Leaders of an industry that has long claimed it isn’t gambling, are now diving headfirst into New Jersey’s new legal and regulated sports gambling market.
A move that comes as little surprise, considering most of what the top daily fantasy sports (DFS) operators said and did while several US states considered regulating that industry, featured a similar kind of hypocrisy.
On May 14 of this year, it finally got it. In a 6-3 decision, the US Supreme Court declared the Professional and Amateur Sports Protection Act of 1992 (PASPA) unconstitutional. PASPA is the law that banned full-fledged sports betting almost everywhere outside of Nevada. The decision opened the door for all 50 states to legalize sports betting.
The NJ sports betting market
New Jersey lawmakers immediately began working on regulatory legislation to govern the state’s sports betting market. The legislature passed its regulatory sports betting bill on June 7. Gov. Phil Murphy is expected to sign the bill into law any day now, opening up the market.
In the meantime, casinos, racetracks, and sports betting operators that will run the industry have been forming alliances and figuring out how they’re going to do it all.
Monmouth Park racetrack and the soon-to-open Ocean Resort Casino have both teamed with British bookmaker William Hill to open sportsbooks and run online sports betting operations.
Golden Nugget Atlantic City has inked a sports betting deal with Churchill Downs and online sports betting technology company SBTech.
DFS operators get in the mix
And now, the country’s top DFS operators are getting in the mix.
Last week, DFS market leader DraftKings announced it is partnering with Resorts Casino Hotel to open a sportsbook on the property. The two will also launch a sports betting app along with a web-based sports betting platform.
This week, Betfair US announced it has reached a long-term agreement for retail and online and mobile sports betting with Meadowlands Racetrack. It also signed a similar deal with Tioga Downs racetrack and casino in New York, pending the passage of sports betting legislation in that state.
Betfair US is a subsidiary of Paddy Power Betfair, one of the largest publicly traded sports betting companies in the world. The company also recently announced it is combining its US operations with leading DFS company FanDuel.
It also runs the TVG online horse race wagering network in the US.
According to Betfair US CEO Kip Levin, FanDuel will be the company’s primary US brand. Which could mean a FanDuel-branded sportsbook opening at Meadowlands Racetrack before long.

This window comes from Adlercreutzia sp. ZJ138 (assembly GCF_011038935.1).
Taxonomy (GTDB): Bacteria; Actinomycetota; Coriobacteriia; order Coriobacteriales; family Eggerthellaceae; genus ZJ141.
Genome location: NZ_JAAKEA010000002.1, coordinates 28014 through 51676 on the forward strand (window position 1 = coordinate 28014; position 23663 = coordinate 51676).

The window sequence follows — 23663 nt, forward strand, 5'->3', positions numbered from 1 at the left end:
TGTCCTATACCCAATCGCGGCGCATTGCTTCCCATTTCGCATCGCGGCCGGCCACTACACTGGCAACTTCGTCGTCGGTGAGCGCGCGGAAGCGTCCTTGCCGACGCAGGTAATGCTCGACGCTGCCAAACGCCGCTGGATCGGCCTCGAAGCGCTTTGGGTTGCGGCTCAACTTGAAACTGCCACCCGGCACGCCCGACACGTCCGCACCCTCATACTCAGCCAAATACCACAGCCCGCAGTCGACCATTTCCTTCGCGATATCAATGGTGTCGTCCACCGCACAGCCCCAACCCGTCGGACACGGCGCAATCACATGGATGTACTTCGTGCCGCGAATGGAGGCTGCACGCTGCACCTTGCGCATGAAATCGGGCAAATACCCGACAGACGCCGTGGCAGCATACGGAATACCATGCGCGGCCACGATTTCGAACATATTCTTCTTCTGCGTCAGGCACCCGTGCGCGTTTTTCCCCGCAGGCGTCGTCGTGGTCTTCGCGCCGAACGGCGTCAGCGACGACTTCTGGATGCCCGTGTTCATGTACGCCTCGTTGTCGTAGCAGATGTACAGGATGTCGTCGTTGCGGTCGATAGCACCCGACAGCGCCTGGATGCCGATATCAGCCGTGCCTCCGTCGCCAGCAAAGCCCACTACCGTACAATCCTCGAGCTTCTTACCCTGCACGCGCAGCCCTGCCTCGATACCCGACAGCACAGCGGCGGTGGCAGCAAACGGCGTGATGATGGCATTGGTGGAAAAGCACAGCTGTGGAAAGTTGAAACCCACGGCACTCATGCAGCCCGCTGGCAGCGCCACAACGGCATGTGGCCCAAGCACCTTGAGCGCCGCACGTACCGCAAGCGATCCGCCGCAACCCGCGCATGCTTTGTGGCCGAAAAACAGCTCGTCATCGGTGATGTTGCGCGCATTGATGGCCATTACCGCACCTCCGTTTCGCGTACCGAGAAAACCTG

Of course, that would mean two DFS operator-branded sportsbooks in NJ. Plus, one rather big move into the gambling industry for two companies who have always claimed the product they offered isn’t gambling at all.
Is DFS gambling?
Lawmakers in various states across the country began looking at DFS legislation when the popularity of the activity suddenly boomed in 2015.
In an effort to shape the legislation, DFS operators told everyone who would listen that DFS isn’t gambling. They called it a game of skill in an effort to convince lawmakers it required only limited regulation.
Fantasy sports contests involve people competing against one another by drafting a team of pro athletes. The teams earn points based on the statistical performance of the drafted players in real-life sporting events. DFS contests usually take place over a single day. They run like poker tournaments. Participants buy into the contest. The top point-earning teams win the largest pieces of whatever prize pool is created from the buy-ins. Once the operator takes a cut.
Whether it requires certain skills to succeed or not doesn’t change the fact DFS is gambling. However, DraftKings and FanDuel have never be accused of letting the facts get in the way of a good argument.
Billion dollar industry?
The operators said millions were participating in paid-entry fantasy sports contests and putting billions of dollars on the line. Overstatements that quickly changed when legislators started looking at high licensing fees and tax rates.
Facing that threat, DFS operators started crying poor, claiming revenues were much smaller than that and the business was fragile. The story was suddenly that burdensome regulation, high tax rates, and licensing fees would sink them.
They touted DFS as a billion-dollar industry when they were pushing for legalization. Then they begged for mercy when legislators looked to treat it as such.
DFS operators have every right to jump into what appears to be the much more lucrative sports betting market. It will just be interesting to see if they finally admit they’ve been in gambling from the beginning. Or, will the hypocrisy continue?